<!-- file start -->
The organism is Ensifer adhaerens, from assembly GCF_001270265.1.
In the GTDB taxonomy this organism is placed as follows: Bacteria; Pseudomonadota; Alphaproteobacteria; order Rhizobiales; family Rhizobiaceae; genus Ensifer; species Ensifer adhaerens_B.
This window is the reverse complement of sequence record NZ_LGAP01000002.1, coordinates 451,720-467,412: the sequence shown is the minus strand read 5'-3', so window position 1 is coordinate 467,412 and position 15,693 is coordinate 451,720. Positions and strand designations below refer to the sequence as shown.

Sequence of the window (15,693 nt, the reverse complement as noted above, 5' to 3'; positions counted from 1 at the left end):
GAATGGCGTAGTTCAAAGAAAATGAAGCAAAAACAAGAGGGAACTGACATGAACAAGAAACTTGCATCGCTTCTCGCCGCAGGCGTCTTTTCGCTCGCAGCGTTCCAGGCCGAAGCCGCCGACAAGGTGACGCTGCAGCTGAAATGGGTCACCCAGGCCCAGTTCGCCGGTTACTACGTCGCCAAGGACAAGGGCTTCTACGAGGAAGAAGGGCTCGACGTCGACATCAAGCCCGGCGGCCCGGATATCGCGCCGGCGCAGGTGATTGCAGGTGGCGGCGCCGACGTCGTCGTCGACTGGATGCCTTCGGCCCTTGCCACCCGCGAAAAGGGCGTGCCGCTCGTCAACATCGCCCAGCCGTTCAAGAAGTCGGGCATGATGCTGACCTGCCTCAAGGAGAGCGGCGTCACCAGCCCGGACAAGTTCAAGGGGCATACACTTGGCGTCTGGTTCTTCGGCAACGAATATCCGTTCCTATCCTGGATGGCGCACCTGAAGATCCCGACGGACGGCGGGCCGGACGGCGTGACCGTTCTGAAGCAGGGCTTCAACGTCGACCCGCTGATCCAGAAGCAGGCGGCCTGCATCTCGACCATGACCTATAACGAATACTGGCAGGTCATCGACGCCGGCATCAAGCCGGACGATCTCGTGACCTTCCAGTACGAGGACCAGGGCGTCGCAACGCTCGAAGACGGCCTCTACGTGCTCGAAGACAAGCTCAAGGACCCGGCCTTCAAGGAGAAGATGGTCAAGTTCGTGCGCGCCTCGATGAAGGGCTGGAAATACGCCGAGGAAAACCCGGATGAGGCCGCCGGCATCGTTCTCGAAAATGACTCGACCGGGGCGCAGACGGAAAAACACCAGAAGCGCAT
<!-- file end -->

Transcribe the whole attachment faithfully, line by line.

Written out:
The organism is Ensifer adhaerens, from assembly GCF_001270265.1.
In the GTDB taxonomy this organism is placed as follows: Bacteria; Pseudomonadota; Alphaproteobacteria; order Rhizobiales; family Rhizobiaceae; genus Ensifer; species Ensifer adhaerens_B.
This window is the reverse complement of sequence record NZ_LGAP01000002.1, coordinates 451,720-467,412: the sequence shown is the minus strand read 5'-3', so window position 1 is coordinate 467,412 and position 15,693 is coordinate 451,720. Positions and strand designations below refer to the sequence as shown.

Sequence of the window (15,693 nt, the reverse complement as noted above, 5' to 3'; positions counted from 1 at the left end):
GAATGGCGTAGTTCAAAGAAAATGAAGCAAAAACAAGAGGGAACTGACATGAACAAGAAACTTGCATCGCTTCTCGCCGCAGGCGTCTTTTCGCTCGCAGCGTTCCAGGCCGAAGCCGCCGACAAGGTGACGCTGCAGCTGAAATGGGTCACCCAGGCCCAGTTCGCCGGTTACTACGTCGCCAAGGACAAGGGCTTCTACGAGGAAGAAGGGCTCGACGTCGACATCAAGCCCGGCGGCCCGGATATCGCGCCGGCGCAGGTGATTGCAGGTGGCGGCGCCGACGTCGTCGTCGACTGGATGCCTTCGGCCCTTGCCACCCGCGAAAAGGGCGTGCCGCTCGTCAACATCGCCCAGCCGTTCAAGAAGTCGGGCATGATGCTGACCTGCCTCAAGGAGAGCGGCGTCACCAGCCCGGACAAGTTCAAGGGGCATACACTTGGCGTCTGGTTCTTCGGCAACGAATATCCGTTCCTATCCTGGATGGCGCACCTGAAGATCCCGACGGACGGCGGGCCGGACGGCGTGACCGTTCTGAAGCAGGGCTTCAACGTCGACCCGCTGATCCAGAAGCAGGCGGCCTGCATCTCGACCATGACCTATAACGAATACTGGCAGGTCATCGACGCCGGCATCAAGCCGGACGATCTCGTGACCTTCCAGTACGAGGACCAGGGCGTCGCAACGCTCGAAGACGGCCTCTACGTGCTCGAAGACAAGCTCAAGGACCCGGCCTTCAAGGAGAAGATGGTCAAGTTCGTGCGCGCCTCGATGAAGGGCTGGAAATACGCCGAGGAAAACCCGGATGAGGCCGCCGGCATCGTTCTCGAAAATGACTCGACCGGGGCGCAGACGGAAAAACACCAGAAGCGCAT